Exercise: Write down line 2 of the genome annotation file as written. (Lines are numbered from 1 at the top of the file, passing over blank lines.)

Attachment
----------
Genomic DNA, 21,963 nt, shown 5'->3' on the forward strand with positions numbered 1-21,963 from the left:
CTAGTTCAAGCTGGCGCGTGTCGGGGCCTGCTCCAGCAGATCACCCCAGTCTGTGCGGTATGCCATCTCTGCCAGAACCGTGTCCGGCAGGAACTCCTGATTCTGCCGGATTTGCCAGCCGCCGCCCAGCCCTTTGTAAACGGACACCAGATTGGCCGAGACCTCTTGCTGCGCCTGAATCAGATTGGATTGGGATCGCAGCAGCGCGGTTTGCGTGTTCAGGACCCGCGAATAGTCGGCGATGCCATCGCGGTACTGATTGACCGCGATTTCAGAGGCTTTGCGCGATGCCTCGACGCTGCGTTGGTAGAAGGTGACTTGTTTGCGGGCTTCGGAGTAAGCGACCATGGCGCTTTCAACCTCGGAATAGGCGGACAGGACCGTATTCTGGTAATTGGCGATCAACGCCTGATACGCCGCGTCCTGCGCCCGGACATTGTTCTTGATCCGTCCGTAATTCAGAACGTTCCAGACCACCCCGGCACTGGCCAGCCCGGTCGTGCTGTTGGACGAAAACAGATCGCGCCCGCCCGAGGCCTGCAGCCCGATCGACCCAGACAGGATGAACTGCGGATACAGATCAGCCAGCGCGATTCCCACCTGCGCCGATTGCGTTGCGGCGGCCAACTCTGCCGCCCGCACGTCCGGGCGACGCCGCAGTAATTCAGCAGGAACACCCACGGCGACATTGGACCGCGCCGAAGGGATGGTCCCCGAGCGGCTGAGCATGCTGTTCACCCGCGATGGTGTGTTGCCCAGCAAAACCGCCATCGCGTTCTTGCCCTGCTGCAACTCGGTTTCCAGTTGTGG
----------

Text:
CTAGTTCAAGCTGGCGCGTGTCGGGGCCTGCTCCAGCAGATCACCCCAGTCTGTGCGGTATGCCATCTCTGCCAGAACCGTGTCCGGCAGGAACTCCTGATTCTGCCGGATTTGCCAGCCGCCGCCCAGCCCTTTGTAAACGGACACCAGATTGGCCGAGACCTCTTGCTGCGCCTGAATCAGATTGGATTGGGATCGCAGCAGCGCGGTTTGCGTGTTCAGGACCCGCGAATAGTCGGCGATGCCATCGCGGTACTGATTGACCGCGATTTCAGAGGCTTTGCGCGATGCCTCGACGCTGCGTTGGTAGAAGGTGACTTGTTTGCGGGCTTCGGAGTAAGCGACCATGGCGCTTTCAACCTCGGAATAGGCGGACAGGACCGTATTCTGGTAATTGGCGATCAACGCCTGATACGCCGCGTCCTGCGCCCGGACATTGTTCTTGATCCGTCCGTAATTCAGAACGTTCCAGACCACCCCGGCACTGGCCAGCCCGGTCGTGCTGTTGGACGAAAACAGATCGCGCCCGCCCGAGGCCTGCAGCCCGATCGACCCAGACAGGATGAACTGCGGATACAGATCAGCCAGCGCGATTCCCACCTGCGCCGATTGCGTTGCGGCGGCCAACTCTGCCGCCCGCACGTCCGGGCGACGCCGCAGTAATTCAGCAGGAACACCCACGGCGACATTGGACCGCGCCGAAGGGATGGTCCCCGAGCGGCTGAGCATGCTGTTCACCCGCGATGGTGTGTTGCCCAGCAAAACCGCCATCGCGTTCTTGCCCTGCTGCAACTCGGTTTCCAGTTGTGG